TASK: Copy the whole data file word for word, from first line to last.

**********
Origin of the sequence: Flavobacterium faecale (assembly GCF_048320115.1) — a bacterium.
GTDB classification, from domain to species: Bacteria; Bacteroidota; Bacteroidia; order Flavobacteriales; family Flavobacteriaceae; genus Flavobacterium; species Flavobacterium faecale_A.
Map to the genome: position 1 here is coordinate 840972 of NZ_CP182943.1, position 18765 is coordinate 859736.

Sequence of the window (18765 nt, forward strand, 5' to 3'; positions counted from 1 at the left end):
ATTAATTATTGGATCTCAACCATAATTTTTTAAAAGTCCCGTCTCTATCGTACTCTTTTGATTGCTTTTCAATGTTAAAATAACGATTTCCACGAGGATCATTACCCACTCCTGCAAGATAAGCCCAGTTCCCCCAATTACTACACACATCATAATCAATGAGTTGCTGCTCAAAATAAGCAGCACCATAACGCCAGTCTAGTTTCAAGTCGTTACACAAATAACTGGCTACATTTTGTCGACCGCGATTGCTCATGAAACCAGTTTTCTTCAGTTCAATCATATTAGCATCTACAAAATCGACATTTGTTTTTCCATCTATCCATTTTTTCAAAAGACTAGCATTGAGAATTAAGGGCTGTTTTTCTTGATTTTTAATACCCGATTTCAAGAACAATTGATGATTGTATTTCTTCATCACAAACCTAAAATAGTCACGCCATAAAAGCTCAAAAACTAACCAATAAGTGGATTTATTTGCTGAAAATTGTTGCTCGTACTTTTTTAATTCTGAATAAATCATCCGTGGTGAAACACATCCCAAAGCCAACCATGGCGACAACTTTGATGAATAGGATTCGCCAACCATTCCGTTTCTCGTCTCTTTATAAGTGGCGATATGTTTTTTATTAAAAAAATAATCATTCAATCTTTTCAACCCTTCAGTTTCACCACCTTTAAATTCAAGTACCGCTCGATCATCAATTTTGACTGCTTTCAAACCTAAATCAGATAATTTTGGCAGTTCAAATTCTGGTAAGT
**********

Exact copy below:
Origin of the sequence: Flavobacterium faecale (assembly GCF_048320115.1) — a bacterium.
GTDB classification, from domain to species: Bacteria; Bacteroidota; Bacteroidia; order Flavobacteriales; family Flavobacteriaceae; genus Flavobacterium; species Flavobacterium faecale_A.
Map to the genome: position 1 here is coordinate 840972 of NZ_CP182943.1, position 18765 is coordinate 859736.

Sequence of the window (18765 nt, forward strand, 5' to 3'; positions counted from 1 at the left end):
ATTAATTATTGGATCTCAACCATAATTTTTTAAAAGTCCCGTCTCTATCGTACTCTTTTGATTGCTTTTCAATGTTAAAATAACGATTTCCACGAGGATCATTACCCACTCCTGCAAGATAAGCCCAGTTCCCCCAATTACTACACACATCATAATCAATGAGTTGCTGCTCAAAATAAGCAGCACCATAACGCCAGTCTAGTTTCAAGTCGTTACACAAATAACTGGCTACATTTTGTCGACCGCGATTGCTCATGAAACCAGTTTTCTTCAGTTCAATCATATTAGCATCTACAAAATCGACATTTGTTTTTCCATCTATCCATTTTTTCAAAAGACTAGCATTGAGAATTAAGGGCTGTTTTTCTTGATTTTTAATACCCGATTTCAAGAACAATTGATGATTGTATTTCTTCATCACAAACCTAAAATAGTCACGCCATAAAAGCTCAAAAACTAACCAATAAGTGGATTTATTTGCTGAAAATTGTTGCTCGTACTTTTTTAATTCTGAATAAATCATCCGTGGTGAAACACATCCCAAAGCCAACCATGGCGACAACTTTGATGAATAGGATTCGCCAACCATTCCGTTTCTCGTCTCTTTATAAGTGGCGATATGTTTTTTATTAAAAAAATAATCATTCAATCTTTTCAACCCTTCAGTTTCACCACCTTTAAATTCAAGTACCGCTCGATCATCAATTTTGACTGCTTTCAAACCTAAATCAGATAATTTTGGCAGTTCAAATTCTGGTAAGT